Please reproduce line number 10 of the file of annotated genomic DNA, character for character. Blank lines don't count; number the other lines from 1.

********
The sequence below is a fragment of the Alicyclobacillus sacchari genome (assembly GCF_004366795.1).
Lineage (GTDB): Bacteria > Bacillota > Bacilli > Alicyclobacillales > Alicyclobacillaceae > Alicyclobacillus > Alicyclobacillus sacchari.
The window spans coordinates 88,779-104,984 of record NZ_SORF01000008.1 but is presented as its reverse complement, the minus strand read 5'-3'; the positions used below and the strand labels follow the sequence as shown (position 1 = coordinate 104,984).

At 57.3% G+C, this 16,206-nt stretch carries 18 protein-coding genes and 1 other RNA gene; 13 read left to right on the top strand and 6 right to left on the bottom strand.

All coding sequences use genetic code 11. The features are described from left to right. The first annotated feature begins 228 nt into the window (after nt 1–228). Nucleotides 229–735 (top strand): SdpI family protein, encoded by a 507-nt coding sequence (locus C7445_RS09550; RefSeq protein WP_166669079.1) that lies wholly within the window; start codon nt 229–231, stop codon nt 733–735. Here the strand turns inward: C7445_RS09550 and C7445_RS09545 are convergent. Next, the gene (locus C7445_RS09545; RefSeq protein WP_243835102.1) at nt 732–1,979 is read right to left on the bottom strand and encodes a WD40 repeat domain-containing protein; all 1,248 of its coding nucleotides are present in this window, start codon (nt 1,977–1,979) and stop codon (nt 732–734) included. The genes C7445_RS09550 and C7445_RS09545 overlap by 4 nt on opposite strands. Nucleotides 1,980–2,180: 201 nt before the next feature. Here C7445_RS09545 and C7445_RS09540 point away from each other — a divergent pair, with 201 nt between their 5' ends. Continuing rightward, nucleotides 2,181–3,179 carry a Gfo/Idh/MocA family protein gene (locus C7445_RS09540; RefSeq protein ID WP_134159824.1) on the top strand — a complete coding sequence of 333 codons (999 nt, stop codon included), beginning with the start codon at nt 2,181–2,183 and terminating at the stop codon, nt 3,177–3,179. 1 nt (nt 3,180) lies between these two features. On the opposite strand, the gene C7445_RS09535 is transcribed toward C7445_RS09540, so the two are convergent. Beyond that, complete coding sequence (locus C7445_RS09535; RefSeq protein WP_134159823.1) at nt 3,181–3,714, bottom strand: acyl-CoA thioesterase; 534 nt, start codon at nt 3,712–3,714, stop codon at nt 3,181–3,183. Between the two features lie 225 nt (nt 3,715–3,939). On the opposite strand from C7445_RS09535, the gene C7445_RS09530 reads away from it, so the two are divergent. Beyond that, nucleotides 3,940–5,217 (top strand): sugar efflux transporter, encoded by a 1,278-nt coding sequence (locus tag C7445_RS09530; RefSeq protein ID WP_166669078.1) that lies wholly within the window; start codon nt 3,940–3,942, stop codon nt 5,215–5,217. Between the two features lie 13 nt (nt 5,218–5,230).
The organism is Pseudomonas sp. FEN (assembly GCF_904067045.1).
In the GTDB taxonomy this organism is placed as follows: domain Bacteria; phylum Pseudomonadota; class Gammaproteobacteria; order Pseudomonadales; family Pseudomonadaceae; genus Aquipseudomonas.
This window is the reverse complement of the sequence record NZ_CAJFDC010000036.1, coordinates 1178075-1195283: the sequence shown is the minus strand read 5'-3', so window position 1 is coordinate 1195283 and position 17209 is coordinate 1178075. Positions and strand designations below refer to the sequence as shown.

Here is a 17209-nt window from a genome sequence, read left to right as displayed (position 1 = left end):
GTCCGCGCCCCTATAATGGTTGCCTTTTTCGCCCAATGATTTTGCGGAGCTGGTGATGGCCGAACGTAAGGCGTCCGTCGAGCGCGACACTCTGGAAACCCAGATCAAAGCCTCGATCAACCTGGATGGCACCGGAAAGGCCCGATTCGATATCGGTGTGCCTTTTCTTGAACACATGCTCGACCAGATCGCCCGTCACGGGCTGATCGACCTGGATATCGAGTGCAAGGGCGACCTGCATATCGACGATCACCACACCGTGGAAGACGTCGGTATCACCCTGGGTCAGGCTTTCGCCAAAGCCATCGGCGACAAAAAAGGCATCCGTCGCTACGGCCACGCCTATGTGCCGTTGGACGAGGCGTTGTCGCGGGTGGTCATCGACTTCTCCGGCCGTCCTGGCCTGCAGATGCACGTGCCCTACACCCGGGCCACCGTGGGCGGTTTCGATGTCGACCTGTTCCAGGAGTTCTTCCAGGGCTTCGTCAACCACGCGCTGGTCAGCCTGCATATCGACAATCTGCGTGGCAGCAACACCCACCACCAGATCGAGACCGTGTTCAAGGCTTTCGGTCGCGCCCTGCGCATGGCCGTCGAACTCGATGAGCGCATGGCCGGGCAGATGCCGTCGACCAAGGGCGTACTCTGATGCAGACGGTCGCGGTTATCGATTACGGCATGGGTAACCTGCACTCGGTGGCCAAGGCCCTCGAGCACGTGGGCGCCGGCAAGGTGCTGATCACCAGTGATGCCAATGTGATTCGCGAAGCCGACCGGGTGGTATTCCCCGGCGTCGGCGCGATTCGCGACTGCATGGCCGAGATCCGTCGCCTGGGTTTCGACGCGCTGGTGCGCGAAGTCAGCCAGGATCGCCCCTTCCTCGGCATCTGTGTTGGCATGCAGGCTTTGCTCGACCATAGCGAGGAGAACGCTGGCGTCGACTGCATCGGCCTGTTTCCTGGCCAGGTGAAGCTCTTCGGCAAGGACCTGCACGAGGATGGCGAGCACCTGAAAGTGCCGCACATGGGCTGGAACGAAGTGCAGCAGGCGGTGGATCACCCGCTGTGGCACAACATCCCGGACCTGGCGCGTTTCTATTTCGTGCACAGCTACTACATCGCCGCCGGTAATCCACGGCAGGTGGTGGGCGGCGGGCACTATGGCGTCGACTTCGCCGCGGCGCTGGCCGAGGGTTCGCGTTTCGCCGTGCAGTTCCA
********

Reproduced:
GTCCGCGCCCCTATAATGGTTGCCTTTTTCGCCCAATGATTTTGCGGAGCTGGTGATGGCCGAACGTAAGGCGTCCGTCGAGCGCGACACTCTGGAAACCCAGATCAAAGCCTCGATCAACCTGGATGGCACCGGAAAGGCCCGATTCGATATCGGTGTGCCTTTTCTTGAACACATGCTCGACCAGATCGCCCGTCACGGGCTGATCGACCTGGATATCGAGTGCAAGGGCGACCTGCATATCGACGATCACCACACCGTGGAAGACGTCGGTATCACCCTGGGTCAGGCTTTCGCCAAAGCCATCGGCGACAAAAAAGGCATCCGTCGCTACGGCCACGCCTATGTGCCGTTGGACGAGGCGTTGTCGCGGGTGGTCATCGACTTCTCCGGCCGTCCTGGCCTGCAGATGCACGTGCCCTACACCCGGGCCACCGTGGGCGGTTTCGATGTCGACCTGTTCCAGGAGTTCTTCCAGGGCTTCGTCAACCACGCGCTGGTCAGCCTGCATATCGACAATCTGCGTGGCAGCAACACCCACCACCAGATCGAGACCGTGTTCAAGGCTTTCGGTCGCGCCCTGCGCATGGCCGTCGAACTCGATGAGCGCATGGCCGGGCAGATGCCGTCGACCAAGGGCGTACTCTGATGCAGACGGTCGCGGTTATCGATTACGGCATGGGTAACCTGCACTCGGTGGCCAAGGCCCTCGAGCACGTGGGCGCCGGCAAGGTGCTGATCACCAGTGATGCCAATGTGATTCGCGAAGCCGACCGGGTGGTATTCCCCGGCGTCGGCGCGATTCGCGACTGCATGGCCGAGATCCGTCGCCTGGGTTTCGACGCGCTGGTGCGCGAAGTCAGCCAGGATCGCCCCTTCCTCGGCATCTGTGTTGGCATGCAGGCTTTGCTCGACCATAGCGAGGAGAACGCTGGCGTCGACTGCATCGGCCTGTTTCCTGGCCAGGTGAAGCTCTTCGGCAAGGACCTGCACGAGGATGGCGAGCACCTGAAAGTGCCGCACATGGGCTGGAACGAAGTGCAGCAGGCGGTGGATCACCCGCTGTGGCACAACATCCCGGACCTGGCGCGTTTCTATTTCGTGCACAGCTACTACATCGCCGCCGGTAATCCACGGCAGGTGGTGGGCGGCGGGCACTATGGCGTCGACTTCGCCGCGGCGCTGGCCGAGGGTTCGCGTTTCGCCGTGCAGTTCCA